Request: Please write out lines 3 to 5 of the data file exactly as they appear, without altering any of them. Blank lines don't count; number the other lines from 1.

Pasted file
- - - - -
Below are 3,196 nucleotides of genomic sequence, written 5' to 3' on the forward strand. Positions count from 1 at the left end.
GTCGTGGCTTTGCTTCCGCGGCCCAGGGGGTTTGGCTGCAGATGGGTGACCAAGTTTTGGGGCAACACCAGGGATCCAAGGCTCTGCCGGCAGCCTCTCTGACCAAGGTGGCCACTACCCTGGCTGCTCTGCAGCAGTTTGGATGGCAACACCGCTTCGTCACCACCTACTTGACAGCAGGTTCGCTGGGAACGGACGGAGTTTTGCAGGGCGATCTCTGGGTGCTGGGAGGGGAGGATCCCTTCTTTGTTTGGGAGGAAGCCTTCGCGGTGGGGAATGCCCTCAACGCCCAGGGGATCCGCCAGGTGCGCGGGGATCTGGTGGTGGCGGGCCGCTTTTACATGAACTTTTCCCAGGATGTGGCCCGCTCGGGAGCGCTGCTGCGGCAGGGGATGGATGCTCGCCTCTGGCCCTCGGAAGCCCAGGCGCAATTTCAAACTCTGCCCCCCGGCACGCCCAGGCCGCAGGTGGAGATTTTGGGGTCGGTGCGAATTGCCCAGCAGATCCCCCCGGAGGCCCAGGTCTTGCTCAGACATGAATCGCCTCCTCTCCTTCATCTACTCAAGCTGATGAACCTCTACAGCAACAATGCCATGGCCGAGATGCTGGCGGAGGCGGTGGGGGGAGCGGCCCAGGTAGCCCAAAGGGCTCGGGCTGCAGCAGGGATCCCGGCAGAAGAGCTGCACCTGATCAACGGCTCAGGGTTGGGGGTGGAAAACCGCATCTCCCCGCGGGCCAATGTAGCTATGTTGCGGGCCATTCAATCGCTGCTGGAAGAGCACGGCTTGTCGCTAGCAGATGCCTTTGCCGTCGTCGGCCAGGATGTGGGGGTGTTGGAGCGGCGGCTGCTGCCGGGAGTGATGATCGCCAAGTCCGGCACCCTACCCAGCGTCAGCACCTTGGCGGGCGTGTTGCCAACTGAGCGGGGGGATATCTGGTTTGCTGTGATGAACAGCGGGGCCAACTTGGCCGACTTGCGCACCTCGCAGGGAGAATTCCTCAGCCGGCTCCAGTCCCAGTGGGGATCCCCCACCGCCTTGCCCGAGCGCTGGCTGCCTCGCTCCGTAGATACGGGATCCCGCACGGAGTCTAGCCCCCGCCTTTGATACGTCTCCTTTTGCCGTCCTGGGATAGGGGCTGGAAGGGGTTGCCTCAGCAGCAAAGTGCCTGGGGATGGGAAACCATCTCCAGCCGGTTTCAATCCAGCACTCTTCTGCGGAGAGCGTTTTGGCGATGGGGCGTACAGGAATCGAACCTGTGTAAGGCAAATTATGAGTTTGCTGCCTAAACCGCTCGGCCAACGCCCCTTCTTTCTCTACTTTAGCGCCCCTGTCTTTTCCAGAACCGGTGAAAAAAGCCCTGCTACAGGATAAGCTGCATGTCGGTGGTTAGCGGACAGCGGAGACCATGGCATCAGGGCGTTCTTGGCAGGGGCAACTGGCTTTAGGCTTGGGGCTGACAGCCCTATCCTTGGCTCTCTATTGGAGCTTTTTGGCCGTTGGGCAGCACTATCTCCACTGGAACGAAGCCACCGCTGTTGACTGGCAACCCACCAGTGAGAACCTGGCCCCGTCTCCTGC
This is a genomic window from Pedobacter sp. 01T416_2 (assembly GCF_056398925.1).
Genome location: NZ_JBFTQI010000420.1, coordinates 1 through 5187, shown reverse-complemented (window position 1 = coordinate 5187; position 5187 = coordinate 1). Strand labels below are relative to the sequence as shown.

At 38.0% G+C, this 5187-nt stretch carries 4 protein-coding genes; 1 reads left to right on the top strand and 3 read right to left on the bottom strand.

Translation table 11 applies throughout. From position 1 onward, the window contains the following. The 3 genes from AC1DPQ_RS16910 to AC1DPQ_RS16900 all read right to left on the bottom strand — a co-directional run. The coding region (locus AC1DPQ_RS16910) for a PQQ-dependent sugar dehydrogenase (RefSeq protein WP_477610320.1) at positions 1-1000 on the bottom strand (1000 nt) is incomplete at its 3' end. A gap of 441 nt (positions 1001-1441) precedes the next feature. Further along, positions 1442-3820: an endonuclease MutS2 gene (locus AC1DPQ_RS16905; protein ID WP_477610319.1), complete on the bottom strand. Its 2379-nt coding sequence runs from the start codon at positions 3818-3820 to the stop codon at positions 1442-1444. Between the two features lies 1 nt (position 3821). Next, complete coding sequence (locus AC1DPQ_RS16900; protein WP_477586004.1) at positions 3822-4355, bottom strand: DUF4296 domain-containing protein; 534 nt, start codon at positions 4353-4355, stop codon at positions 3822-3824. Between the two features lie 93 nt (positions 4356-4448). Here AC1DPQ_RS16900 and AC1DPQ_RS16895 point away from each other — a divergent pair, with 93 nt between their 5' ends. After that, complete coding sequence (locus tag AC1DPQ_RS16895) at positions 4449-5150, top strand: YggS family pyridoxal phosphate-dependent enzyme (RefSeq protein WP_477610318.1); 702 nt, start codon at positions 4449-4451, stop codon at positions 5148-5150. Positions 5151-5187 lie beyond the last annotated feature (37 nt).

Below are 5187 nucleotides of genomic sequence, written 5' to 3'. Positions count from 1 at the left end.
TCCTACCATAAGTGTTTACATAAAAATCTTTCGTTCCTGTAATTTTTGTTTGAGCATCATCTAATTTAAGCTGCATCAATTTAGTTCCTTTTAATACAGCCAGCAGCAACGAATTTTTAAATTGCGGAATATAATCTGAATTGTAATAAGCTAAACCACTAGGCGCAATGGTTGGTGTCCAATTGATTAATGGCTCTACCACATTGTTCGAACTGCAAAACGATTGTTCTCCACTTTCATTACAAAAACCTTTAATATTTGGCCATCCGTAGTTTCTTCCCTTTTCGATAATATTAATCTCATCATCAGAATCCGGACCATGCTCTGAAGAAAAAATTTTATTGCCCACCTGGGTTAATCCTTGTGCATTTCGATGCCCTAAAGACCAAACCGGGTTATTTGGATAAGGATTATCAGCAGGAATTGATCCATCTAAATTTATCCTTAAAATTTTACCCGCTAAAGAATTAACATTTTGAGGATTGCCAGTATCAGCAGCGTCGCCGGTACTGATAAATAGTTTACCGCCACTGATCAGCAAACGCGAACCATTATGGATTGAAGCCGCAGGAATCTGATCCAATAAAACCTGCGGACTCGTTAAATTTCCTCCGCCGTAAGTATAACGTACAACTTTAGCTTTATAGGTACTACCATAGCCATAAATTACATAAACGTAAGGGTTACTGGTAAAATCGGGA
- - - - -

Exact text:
This is a genomic window from Pedobacter sp. 01T416_2 (assembly GCF_056398925.1).
Genome location: NZ_JBFTQI010000420.1, coordinates 1 through 5187, shown reverse-complemented (window position 1 = coordinate 5187; position 5187 = coordinate 1). Strand labels below are relative to the sequence as shown.

At 38.0% G+C, this 5187-nt stretch carries 4 protein-coding genes; 1 reads left to right on the top strand and 3 read right to left on the bottom strand.